Q. Need help filing Taxes for past 3 years, and best way to get help???
A: We can help you get your taxes filed and deal with some of the penalties depending on your filing history. Just give us a call.
Q. What kind of deduction can I take on rental property improvements?
A: The IRS recently came out with some regulations indicating that if you were doing work on a piece of rental property and the invoice for that work was $2,500 or less, you wouldn't have to do the analysis as to whether that was considered a repair or an improvement. You could always consider it a repair and deduct the whole cost of the repair/improvement. This was to make the audit process more efficient. However, if the invoice was more than $2,500 and the work was considered to be an improvement to the property, or added value, then you would have to depreciate the cost of that improvement over the life of the asset. In a rental property's case, it would be depreciated out over 27.5 years for residential and 39 years for commercial.
Q. I read it's illegal to file separate taxes if I'm married - is that true?
A: It's not illegal to file separate, if you file Married Filing Separately. You would just need to indicate who the spouse is on the return that is filed. There are some rules that you would also need to follow when filing separately, so make sure you file under the guidance of a tax professional.
Q. If I am tax exempt with capital loss outweighing my ordinary income, do I still get money back at the end of the year?
A: You can only use Capital Losses to offset capital gains. If you don’t have any capital gains, you can write off $3,000 per year until you either have enough capital gains to offset the remaining loss or you exhaust the whole capital loss using the $3,000 per year. In your example only $3,000 of the capital loss will be used against that ordinary income with the remaining $21,000 being carried forward to next year. You would still technically have income of $9,000. You may not owe tax because the standard deduction would wipe that gain out.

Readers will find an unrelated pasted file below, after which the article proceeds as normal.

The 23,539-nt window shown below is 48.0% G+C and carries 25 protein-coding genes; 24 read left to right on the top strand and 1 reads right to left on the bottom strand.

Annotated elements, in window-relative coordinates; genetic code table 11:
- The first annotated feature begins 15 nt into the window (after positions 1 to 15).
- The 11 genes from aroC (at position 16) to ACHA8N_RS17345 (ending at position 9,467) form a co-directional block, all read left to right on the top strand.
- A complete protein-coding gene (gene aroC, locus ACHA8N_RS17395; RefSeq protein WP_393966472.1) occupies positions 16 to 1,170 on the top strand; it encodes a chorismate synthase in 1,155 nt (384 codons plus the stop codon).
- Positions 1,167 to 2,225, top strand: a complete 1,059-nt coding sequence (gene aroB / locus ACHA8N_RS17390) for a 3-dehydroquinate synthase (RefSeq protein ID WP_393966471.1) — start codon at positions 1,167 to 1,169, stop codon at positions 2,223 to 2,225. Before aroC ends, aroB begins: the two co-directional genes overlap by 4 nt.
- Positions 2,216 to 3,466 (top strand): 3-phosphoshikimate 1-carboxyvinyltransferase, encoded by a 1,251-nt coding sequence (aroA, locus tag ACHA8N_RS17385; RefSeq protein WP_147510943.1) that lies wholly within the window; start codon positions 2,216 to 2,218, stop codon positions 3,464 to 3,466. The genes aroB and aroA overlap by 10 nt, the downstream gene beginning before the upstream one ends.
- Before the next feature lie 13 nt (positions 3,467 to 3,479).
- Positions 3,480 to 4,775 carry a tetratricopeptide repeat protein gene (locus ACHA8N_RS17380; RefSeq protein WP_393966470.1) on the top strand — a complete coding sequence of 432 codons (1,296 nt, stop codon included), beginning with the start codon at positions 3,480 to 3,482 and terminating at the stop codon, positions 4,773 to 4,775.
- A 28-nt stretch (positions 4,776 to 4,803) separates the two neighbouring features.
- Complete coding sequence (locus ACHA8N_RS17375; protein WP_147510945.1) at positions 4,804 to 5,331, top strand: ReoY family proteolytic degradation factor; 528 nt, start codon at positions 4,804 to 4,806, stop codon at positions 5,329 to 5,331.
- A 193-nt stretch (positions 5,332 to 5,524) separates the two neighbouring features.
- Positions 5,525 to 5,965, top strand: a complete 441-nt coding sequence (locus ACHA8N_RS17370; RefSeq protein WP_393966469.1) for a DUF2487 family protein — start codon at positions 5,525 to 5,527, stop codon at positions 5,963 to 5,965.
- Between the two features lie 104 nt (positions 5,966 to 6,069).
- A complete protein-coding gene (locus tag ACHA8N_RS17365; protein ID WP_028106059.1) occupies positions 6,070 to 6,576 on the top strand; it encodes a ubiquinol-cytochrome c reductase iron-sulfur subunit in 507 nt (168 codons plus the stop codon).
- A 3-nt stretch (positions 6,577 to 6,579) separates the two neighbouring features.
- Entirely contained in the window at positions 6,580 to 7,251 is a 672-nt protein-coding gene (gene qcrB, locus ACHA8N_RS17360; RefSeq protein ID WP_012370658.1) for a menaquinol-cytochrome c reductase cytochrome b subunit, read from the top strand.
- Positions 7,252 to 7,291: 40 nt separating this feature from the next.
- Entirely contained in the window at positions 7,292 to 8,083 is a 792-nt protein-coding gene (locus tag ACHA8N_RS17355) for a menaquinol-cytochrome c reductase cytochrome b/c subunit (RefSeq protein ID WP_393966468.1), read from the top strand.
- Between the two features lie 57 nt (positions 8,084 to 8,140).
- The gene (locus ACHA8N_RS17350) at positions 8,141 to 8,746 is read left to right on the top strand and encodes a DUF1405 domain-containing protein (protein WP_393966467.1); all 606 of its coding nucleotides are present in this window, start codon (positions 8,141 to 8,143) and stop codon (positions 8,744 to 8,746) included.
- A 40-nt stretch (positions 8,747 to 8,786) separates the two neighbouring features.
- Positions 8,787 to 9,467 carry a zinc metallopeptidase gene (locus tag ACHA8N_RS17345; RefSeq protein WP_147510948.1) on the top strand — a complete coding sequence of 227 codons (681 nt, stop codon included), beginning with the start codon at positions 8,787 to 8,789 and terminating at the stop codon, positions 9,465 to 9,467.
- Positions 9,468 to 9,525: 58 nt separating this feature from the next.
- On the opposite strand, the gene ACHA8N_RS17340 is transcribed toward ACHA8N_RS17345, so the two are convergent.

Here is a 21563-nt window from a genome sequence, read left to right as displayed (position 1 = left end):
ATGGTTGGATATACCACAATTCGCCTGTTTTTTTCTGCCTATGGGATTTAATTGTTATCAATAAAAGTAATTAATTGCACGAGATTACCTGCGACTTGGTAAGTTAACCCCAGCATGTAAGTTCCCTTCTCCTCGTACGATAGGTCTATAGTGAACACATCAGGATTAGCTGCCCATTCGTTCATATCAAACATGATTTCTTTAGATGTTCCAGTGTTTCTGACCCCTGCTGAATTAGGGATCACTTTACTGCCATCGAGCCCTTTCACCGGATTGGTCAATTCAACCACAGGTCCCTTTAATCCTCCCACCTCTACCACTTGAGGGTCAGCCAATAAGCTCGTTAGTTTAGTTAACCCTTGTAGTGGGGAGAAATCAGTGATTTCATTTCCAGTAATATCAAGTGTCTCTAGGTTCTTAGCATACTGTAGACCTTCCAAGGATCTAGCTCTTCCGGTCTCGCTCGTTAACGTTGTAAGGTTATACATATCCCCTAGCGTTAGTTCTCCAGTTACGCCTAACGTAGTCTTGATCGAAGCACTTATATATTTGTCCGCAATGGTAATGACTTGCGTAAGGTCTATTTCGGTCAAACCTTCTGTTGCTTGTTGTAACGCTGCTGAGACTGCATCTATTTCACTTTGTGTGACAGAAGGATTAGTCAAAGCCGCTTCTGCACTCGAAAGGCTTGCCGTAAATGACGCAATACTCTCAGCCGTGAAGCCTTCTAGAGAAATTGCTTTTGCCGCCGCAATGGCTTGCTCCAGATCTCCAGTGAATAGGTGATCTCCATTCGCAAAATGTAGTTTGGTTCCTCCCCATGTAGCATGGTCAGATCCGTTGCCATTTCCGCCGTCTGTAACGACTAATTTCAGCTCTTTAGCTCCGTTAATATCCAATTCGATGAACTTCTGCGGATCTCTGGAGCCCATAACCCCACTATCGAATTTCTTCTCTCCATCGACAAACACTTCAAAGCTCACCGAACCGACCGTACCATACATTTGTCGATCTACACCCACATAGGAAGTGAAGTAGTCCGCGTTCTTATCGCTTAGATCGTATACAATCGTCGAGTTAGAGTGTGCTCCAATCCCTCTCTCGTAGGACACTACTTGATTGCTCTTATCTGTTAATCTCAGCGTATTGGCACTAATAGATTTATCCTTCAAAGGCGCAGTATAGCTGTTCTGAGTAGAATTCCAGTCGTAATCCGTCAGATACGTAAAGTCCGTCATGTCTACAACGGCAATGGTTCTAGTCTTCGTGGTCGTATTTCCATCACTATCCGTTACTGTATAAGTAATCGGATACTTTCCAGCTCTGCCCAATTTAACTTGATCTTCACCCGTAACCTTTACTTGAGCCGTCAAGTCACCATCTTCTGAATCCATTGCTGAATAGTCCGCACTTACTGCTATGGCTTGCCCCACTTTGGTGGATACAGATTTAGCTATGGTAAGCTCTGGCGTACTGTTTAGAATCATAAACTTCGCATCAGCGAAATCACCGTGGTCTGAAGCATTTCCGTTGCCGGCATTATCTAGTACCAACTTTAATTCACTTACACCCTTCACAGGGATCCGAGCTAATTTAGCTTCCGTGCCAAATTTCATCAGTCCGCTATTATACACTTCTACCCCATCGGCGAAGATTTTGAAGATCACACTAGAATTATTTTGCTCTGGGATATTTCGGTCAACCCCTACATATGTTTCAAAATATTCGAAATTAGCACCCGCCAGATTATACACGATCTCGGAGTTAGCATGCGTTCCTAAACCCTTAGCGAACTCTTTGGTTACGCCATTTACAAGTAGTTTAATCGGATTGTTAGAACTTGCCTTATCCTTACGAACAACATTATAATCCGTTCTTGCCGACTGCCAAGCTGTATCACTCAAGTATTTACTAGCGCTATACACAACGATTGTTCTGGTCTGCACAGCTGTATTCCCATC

Q. I work in Kuwait (military contractor) I had to open a salary account & filled out a W9. Will I get a 1099 from the IRS?
A: When a company requires you to fill out a W-9, they typically have you fill out the W-9 so that they have your information to file a 1099 with the IRS for the income that they paid to you. This will affect you for tax purposes because whatever is recorded on the filed 1099 is what you should be filing either in your business return or your Schedule C on your 1040 as an independent contractor. You will be allowed to take any deductions that you incur related to that income on the schedule C or business return that you file (1065, 1120, 1120S), but your Gross earnings will be at least the 1099 that was filed by the company requesting the W-9.
Q. May I prepare I financial statement without a CPA license? Can you show he Indiana Code that supports your answer?
A: I am not an Indiana Attorney, but generally anybody can prepare a financial statement for their business. Where you would need the licensing is if you were preparing financial statements for a publicly traded company or you were Auditing those financial statements.
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Contact & Map
Tax Attorney
1060 Wigwam Parkway
Henderson, NV 89074
Toll-Free: (702) 710-8233
Telephone: (702) 710-8233
Cell: (702) 525-3858
Fax: (702) 309-1085